Forty million people across Bangladesh, India and Nepal have been affected and 1,200 people have died. With crops destroyed, there's concern for how farmers and their families will manage.
Ram Kishan is from Christian Aid and has been working with emergency relief in Bihar, which is one of India's state worst hit by the disaster.
He told Premier the flood has been devastating and intermittent rain has made matters worse.
"Particularly there are 32 million people that are affected," he said.
"Those who are affected are faced with the challenges of meeting the food needs and meeting needs for shelter.
"There are emerging needs for water and sanitation. We do not have access to clean water. We do not have access to sanitation facilities."
Kishan said it was disheartening to see children living without protection and support as rain flooded into fields and villages.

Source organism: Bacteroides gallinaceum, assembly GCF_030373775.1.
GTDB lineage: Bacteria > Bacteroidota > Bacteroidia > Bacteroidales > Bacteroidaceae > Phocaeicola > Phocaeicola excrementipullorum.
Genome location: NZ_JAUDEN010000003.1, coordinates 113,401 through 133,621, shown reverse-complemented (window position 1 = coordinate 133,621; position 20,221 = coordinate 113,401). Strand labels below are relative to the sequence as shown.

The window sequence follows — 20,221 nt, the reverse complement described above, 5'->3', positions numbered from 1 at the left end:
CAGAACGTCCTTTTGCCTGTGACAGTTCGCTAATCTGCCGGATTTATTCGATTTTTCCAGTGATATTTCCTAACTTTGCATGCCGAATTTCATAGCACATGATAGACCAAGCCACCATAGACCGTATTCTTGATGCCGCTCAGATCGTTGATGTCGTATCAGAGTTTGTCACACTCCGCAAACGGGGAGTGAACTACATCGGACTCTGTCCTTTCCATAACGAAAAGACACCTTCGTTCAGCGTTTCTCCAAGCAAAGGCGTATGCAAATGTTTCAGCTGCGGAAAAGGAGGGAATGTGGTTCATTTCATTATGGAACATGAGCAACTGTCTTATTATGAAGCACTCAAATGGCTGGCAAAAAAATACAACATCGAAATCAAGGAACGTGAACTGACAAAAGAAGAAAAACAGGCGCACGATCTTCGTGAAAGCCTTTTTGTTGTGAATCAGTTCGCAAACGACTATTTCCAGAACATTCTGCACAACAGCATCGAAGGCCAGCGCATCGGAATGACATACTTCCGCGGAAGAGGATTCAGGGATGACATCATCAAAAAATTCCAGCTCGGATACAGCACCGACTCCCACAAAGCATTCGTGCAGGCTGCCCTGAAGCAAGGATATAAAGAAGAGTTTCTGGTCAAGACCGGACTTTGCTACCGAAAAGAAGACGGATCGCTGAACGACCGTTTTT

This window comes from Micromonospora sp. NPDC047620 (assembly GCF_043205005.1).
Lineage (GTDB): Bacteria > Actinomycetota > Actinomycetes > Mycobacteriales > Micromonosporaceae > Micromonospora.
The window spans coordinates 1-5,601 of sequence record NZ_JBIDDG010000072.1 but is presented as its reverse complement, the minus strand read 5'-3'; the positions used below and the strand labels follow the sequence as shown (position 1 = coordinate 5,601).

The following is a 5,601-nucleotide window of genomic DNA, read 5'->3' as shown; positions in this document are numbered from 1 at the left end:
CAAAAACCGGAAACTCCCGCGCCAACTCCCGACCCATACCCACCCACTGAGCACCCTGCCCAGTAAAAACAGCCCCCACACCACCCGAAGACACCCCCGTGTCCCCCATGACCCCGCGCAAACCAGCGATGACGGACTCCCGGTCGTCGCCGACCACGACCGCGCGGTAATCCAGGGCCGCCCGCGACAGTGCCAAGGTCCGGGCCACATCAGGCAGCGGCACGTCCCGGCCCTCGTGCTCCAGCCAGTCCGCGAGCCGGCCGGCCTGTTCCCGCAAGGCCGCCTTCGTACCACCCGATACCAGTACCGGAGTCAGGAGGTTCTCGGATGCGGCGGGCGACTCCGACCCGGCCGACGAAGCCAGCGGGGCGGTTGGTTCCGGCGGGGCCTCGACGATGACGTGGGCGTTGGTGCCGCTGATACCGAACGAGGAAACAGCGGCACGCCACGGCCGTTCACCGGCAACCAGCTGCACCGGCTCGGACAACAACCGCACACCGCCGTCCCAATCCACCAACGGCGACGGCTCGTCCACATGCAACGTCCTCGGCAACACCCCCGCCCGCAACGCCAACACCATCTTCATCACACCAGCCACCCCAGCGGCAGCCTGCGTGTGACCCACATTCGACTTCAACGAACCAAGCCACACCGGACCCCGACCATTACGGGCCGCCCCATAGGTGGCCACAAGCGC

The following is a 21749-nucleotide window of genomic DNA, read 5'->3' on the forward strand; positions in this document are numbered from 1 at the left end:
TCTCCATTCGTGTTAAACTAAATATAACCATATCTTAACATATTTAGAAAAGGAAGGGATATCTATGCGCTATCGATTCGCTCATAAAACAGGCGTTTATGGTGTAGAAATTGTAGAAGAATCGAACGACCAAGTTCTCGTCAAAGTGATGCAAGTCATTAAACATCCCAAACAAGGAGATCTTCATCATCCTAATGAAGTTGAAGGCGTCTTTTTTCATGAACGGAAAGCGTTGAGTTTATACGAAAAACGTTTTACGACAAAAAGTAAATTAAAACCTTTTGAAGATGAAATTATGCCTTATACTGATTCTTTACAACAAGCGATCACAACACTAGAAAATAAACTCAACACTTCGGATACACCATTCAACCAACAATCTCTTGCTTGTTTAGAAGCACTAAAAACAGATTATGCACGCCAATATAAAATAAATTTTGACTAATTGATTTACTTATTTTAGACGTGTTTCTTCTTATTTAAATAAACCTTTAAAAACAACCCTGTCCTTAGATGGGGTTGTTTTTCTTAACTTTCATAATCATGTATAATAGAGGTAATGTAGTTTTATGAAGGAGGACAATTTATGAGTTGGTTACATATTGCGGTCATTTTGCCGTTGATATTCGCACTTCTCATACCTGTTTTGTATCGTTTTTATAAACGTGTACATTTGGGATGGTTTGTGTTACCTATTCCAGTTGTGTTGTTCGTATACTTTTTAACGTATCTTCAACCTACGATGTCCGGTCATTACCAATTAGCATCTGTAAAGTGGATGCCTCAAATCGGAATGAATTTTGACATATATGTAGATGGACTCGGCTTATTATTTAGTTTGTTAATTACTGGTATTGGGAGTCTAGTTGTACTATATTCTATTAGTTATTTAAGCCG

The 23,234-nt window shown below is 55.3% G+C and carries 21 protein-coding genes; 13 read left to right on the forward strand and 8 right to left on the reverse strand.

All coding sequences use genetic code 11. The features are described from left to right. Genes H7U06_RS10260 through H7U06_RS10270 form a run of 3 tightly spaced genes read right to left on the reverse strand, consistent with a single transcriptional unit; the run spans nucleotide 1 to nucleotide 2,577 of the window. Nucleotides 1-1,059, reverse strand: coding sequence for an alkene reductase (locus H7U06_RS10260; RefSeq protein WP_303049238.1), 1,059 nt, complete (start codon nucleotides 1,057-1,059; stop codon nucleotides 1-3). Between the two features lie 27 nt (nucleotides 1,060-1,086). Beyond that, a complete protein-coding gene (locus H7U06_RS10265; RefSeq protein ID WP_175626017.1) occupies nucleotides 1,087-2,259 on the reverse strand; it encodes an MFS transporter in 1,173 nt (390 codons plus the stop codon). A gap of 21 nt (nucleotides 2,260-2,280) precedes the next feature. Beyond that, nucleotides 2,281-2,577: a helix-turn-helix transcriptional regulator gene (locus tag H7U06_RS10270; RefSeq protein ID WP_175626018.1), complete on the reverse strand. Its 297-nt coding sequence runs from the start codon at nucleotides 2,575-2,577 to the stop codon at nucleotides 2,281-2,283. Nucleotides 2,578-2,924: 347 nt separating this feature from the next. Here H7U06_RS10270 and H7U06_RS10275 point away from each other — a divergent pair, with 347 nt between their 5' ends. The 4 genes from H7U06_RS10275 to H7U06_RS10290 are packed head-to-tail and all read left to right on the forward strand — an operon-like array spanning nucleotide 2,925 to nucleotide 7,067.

He told Premier: "After 1988, this is the worst flood. Many, especially the young generation, haven't seen a flood in several years.
"This was an unexpected flood. People were taken by surprise and that's one of the reasons why the devastation has been much higher."
Kishan said India's government has said it can't handle the effects of the monsoon and has asked the international community to help in anyway it can.
Christian Aid has launched an emergency appeal to help those in need get food, shelter and medical help to fend off disease and start to rebuild their lives.
Listen to Ram Kishan speaking with Premier's Alex Williams here: